The Verizon Hub Bites The Dust - InformationWeek

InformationWeek is part of the Informa Tech Division of Informa PLC

This site is operated by a business or businesses owned by Informa PLC and all copyright resides with them.Informa PLC's registered office is 5 Howick Place, London SW1P 1WG. Registered in England and Wales. Number 8860726.

IoT
IoT
Mobile
Commentary
9/29/2009
09:39 PM
Eric Ogren
Eric Ogren
Commentary
50%
50%

The Verizon Hub Bites The Dust

Hi, my name is Eric, and I bought the Verizon Hub. I wanted to keep up with the Joneses and thought it would be really cool to have an Internet tablet in my kitchen. Turns out, I was wrong.

Hi, my name is Eric, and I bought the Verizon Hub. I wanted to keep up with the Joneses and thought it would be really cool to have an Internet tablet in my kitchen. Turns out, I was wrong.The Hub was first announced by Verizon Wireless early this year. The device passed calls through the Internet and featured a base that had a large screen and could display gobs of data. Some of the services available to the Hub were weather reports, live traffic, movie ticket information, streaming video and so on.

Personally, my experience with the Hub was pretty bad. It worked well for a few weeks, but eventually starting having problems making and receiving phone calls -- which you'd think would be a no-brainer for Verizon Wireless. It was so bad that the device barely functioned at all during the months of May and June. After endless tech-support calls, I returned the whole shebang to Verizon Wireless. (Turns out an uncontrollable switching problem in my local Internet node was the root of the problem. At least, that's what Verizon tech support told me.)

The device lost its shelf space in Verizon Wireless' retails shops several months ago. Verizon continued to sell it online, but it can be pretty hard to sell stuff when consumers can't put their hands on it and see how it works. The base unit cost $200, which was pretty steep. Satellite handsets cost $80 each. The service cost another $35 per month, and required that users also have Verizon Wireless accounts.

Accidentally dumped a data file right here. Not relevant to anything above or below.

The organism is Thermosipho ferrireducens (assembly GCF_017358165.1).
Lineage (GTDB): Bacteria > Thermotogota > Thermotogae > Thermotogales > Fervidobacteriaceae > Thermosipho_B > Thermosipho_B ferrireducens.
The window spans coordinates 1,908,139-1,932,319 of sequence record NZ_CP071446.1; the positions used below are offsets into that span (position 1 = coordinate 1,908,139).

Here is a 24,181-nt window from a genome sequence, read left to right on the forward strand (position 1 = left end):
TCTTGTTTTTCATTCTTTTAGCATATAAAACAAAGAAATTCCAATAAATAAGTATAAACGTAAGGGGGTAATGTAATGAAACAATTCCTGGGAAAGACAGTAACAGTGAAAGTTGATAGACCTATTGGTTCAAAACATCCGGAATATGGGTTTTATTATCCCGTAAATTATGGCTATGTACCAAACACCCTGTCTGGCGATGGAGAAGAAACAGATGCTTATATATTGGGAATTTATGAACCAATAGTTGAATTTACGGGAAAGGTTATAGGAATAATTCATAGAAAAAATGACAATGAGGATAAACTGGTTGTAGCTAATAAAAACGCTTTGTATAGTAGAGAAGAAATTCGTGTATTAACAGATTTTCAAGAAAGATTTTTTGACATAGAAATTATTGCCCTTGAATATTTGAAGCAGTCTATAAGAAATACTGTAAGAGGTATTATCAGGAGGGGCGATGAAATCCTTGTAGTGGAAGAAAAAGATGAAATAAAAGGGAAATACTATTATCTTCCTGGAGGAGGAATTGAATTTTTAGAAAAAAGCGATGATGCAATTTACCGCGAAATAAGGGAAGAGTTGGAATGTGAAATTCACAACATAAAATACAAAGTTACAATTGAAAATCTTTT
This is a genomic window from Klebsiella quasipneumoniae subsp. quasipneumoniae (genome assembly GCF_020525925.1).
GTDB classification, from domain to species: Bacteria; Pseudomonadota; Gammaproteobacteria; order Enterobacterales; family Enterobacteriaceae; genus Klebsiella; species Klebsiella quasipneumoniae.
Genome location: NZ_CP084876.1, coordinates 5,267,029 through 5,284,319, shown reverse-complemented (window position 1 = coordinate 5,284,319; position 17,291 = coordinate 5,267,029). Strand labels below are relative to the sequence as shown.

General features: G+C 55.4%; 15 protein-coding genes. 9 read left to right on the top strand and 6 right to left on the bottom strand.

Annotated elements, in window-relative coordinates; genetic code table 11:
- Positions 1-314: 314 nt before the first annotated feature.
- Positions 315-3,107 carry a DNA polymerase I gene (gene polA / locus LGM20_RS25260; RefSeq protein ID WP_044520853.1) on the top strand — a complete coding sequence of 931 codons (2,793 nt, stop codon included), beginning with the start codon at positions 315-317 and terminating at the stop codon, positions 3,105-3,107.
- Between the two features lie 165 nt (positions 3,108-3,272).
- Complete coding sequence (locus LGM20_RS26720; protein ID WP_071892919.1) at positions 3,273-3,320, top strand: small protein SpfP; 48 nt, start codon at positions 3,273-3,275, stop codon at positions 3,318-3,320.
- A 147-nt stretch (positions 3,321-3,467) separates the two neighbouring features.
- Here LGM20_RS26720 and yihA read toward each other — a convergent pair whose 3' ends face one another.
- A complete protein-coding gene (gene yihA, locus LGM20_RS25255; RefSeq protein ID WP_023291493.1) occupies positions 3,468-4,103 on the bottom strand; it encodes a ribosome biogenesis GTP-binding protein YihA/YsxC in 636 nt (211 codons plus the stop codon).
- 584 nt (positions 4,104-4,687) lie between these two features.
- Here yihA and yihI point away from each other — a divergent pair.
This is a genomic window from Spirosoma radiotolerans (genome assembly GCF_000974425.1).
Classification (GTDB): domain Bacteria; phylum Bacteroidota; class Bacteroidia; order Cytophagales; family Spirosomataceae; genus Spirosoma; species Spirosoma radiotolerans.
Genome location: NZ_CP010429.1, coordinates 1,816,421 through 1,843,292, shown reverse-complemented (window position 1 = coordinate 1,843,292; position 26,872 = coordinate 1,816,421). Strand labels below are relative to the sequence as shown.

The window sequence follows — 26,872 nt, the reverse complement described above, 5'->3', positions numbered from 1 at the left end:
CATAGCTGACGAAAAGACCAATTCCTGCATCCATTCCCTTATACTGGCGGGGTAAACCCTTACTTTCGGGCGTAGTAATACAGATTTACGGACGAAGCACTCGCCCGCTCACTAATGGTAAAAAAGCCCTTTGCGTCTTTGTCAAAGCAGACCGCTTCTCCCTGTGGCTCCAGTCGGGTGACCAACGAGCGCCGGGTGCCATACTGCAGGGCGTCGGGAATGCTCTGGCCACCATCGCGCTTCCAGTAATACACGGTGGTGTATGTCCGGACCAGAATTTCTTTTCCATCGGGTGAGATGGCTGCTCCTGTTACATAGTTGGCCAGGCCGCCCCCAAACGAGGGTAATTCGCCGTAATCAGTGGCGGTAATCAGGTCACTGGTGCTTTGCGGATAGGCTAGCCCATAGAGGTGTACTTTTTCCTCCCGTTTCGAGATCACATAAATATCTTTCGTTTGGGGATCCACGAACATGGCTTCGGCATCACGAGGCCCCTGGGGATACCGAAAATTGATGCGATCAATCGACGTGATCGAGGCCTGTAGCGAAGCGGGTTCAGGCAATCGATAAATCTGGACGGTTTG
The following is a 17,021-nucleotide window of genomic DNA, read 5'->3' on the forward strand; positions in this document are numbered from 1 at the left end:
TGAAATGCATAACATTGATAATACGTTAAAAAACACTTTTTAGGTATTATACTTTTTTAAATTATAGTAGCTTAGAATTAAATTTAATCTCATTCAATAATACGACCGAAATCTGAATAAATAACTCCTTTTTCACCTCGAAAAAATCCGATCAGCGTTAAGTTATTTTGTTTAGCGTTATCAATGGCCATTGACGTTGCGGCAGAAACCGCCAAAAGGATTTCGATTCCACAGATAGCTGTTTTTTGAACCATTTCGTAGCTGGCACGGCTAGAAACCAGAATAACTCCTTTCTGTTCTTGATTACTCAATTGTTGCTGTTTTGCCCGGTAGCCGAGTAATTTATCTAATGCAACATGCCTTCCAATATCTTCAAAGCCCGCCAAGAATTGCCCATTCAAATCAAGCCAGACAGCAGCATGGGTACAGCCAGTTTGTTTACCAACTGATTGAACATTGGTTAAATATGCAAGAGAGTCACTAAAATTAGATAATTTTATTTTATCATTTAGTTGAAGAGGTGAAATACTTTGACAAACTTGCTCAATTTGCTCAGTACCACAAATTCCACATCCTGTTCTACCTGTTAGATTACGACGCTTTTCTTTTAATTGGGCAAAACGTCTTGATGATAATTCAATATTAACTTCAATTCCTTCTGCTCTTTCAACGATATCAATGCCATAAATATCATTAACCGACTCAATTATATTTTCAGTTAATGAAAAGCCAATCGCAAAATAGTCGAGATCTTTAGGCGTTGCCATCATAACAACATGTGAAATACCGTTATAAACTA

Today, the Hub's page on Verizon's web site went dark. It is no longer for sale.

It's really a shame. The prototype Hub devices that I saw this past spring were much improved when compared to the original. I am always sad to see a product fail in the market.

So long, Verizon Hub, we barely knew ye.

We welcome your comments on this topic on our social media channels, or [contact us directly] with questions about the site.
Comment  | 
Print  | 
More Insights
News
How GIS Data Can Help Fix Vaccine Distribution
Jessica Davis, Senior Editor, Enterprise Apps,  2/17/2021
Commentary
Graph-Based AI Enters the Enterprise Mainstream
James Kobielus, Tech Analyst, Consultant and Author,  2/16/2021
Slideshows
11 Ways DevOps Is Evolving
Lisa Morgan, Freelance Writer,  2/18/2021
White Papers
Register for InformationWeek Newsletters
The State of Cloud Computing - Fall 2020
The State of Cloud Computing - Fall 2020
Download this report to compare how cloud usage and spending patterns have changed in 2020, and how respondents think they'll evolve over the next two years.
Video
Current Issue
2021 Top Enterprise IT Trends
We've identified the key trends that are poised to impact the IT landscape in 2021. Find out why they're important and how they will affect you.
Slideshows
Flash Poll